After reading all of her books, poetry and following her career and chalking myself up to being a lifelong fan, I realized exactly what I wanted to do. I knew right then that I wanted to use my voice, (not my actual stupid sounding, sometimes manly and always very shaky voice) but maybe one day my intense love for words could hopefully…and maybe…just maybe …perhaps..one day, possibly if I ask nicely, they could, I don’t know, help me become a writer. Whew, that was exhausting. I still didn’t have the confidence thing worked out. Baby steps! But first, I’ll have to go jump in the ole’ I-Mark and rush to the University to change my major. Again.

Of course, there are many, many more famous quotes than the ones I’ve mentioned above from Maya.  A few more great ones:

“Success is liking yourself, liking what you do, and liking how you do it,”

 

“I’ve learned that people will forget what you said, people will forget what you did, but people will never forget how you made them feel.”

 

“Do the best you can until you know better. Then when you know better, do better.”

 

I just read an article that the “Westboro Baptist Church” is going to protest her funeral.  I’m sure she will, because I know I am going to, take that as a great, big festive compliment. Hey, Westboro Church, I think Dr. Maya Angelou created a quote about you, way before she really even knew it was about you.

“The problem I have with haters is that they see my glory, but they don’t know my story…”

I, personally, would have added just a touch more to that quote, but I am crass, inappropriate and quite immature.  To end the homage to my sweet Maya, I’d like to leave you with my favorite poem of hers.

Phenomenal Woman
Pretty women wonder where my secret lies.
I’m not cute or built to suit a fashion model’s size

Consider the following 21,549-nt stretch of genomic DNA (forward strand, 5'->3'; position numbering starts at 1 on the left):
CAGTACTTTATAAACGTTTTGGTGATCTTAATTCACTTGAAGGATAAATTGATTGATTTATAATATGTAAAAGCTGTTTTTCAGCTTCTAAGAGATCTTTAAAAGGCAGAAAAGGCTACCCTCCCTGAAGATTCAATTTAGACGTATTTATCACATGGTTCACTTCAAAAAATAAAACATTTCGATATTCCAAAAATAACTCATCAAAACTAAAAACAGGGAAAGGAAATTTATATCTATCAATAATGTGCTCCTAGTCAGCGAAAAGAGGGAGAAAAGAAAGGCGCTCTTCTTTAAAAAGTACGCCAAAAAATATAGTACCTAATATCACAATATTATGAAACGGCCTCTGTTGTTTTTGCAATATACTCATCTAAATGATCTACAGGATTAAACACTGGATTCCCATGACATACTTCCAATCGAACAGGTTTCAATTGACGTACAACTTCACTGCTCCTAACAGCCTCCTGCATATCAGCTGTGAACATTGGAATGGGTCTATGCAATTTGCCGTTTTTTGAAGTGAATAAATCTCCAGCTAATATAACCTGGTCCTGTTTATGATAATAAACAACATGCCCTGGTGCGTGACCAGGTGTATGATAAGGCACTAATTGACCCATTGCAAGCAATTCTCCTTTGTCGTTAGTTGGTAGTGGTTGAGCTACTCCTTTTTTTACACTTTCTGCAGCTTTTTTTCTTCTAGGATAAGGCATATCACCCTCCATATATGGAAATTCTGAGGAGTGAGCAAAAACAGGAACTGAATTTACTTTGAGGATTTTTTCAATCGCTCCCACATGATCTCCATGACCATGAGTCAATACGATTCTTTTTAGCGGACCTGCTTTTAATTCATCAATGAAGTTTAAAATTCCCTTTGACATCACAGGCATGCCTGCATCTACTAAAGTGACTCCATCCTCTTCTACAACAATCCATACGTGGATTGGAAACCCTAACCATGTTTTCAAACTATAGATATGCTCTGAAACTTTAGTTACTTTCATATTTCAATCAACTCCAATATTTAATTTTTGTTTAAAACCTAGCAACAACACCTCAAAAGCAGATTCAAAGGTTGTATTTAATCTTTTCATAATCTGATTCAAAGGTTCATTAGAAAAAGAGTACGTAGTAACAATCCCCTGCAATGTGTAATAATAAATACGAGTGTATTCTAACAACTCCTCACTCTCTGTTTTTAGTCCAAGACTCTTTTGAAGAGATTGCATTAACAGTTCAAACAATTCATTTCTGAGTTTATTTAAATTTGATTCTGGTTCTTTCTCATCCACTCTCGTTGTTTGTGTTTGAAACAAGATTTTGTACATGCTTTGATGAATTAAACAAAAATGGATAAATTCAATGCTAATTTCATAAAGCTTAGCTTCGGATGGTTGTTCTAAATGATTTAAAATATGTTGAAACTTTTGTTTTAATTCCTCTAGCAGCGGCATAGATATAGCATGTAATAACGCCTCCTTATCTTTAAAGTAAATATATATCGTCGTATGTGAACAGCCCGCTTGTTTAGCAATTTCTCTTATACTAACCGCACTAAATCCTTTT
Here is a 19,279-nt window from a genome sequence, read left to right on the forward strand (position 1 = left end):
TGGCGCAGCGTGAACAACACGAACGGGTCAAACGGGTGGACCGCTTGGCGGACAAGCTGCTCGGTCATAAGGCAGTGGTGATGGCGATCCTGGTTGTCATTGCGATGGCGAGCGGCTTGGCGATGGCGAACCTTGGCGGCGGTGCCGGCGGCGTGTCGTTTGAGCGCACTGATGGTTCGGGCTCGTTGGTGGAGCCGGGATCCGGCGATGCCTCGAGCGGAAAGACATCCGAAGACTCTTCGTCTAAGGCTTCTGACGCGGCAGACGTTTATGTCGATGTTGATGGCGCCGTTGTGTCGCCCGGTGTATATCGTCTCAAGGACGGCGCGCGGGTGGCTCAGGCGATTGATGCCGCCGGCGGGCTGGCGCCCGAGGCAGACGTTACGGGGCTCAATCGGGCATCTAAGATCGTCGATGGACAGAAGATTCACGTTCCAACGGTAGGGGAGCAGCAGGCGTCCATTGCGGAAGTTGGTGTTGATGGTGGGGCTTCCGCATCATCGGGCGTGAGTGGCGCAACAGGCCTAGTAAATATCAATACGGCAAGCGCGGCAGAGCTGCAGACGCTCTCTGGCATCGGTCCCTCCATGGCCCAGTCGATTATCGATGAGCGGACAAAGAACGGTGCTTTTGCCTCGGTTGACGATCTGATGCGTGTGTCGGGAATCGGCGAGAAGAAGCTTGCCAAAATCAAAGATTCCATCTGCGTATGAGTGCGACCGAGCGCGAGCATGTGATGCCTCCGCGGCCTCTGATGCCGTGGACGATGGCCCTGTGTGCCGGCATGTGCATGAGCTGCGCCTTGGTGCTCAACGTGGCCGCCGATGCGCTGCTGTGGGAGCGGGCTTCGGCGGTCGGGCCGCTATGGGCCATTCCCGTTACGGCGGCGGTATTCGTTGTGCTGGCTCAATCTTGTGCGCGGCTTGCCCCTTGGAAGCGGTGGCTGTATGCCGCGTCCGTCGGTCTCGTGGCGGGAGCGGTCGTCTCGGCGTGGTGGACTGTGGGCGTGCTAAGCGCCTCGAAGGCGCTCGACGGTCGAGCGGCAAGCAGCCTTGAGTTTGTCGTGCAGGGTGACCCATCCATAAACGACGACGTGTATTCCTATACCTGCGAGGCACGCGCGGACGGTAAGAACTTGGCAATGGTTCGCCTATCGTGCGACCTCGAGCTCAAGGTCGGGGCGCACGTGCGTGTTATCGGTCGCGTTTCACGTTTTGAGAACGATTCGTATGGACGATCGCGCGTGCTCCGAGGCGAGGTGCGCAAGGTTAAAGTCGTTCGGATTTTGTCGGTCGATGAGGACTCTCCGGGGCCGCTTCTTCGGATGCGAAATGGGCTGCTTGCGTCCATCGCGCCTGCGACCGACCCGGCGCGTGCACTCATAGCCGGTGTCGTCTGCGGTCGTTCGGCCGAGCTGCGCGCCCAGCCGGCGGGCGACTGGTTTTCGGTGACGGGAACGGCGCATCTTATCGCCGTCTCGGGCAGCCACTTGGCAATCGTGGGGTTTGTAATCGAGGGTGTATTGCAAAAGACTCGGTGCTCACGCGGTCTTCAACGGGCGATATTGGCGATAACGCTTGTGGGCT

But when I start to tell them,
They think I’m telling lies.
I say,
It’s in the reach of my arms
the span of my hips,
The stride of my step,
The curl of my lips.
I’m a woman
Phenomenally.
Phenomenal woman,
That’s me.

I walk into a room
Just as cool as you please,
And to a man,
The fellows stand or
Fall down on their knees.
Then they swarm around me,
A hive of honey bees.
I say,
It’s the fire in my eyes,
And the flash of my teeth,
The swing in my waist,
And the joy in my feet,
I’m a woman
Phenomenally.
Phenomenal woman,
That’s me.

Men themselves have wondered
What they see in me.
They try so much
But they can’t touch
My inner mystery.
When I try to show them
They say they still can’t see.
I say,
It’s in the arch of my back,
The sun of my smile,
The ride of my breasts,
The grace of my style.
I’m a woman
Phenomenally.
Phenomenal woman,
That’s me.

Now you understand
Just why my head’s not bowed.
I don’t shout or jump about
Or have to talk real loud.
When you see me passing
It ought to make you proud.
I say,
It’s in the click of my heels,
The bend of my hair,
The palm of my hand,
The need of my care,
‘Cause I’m a woman
Phenomenally.
Phenomenal woman,
That’s me.
– Maya Angelou
1928-2014

And that, in a nutshell, sums up why I do, and always will adore you, Maya. Rest in Peace. You freaking rock.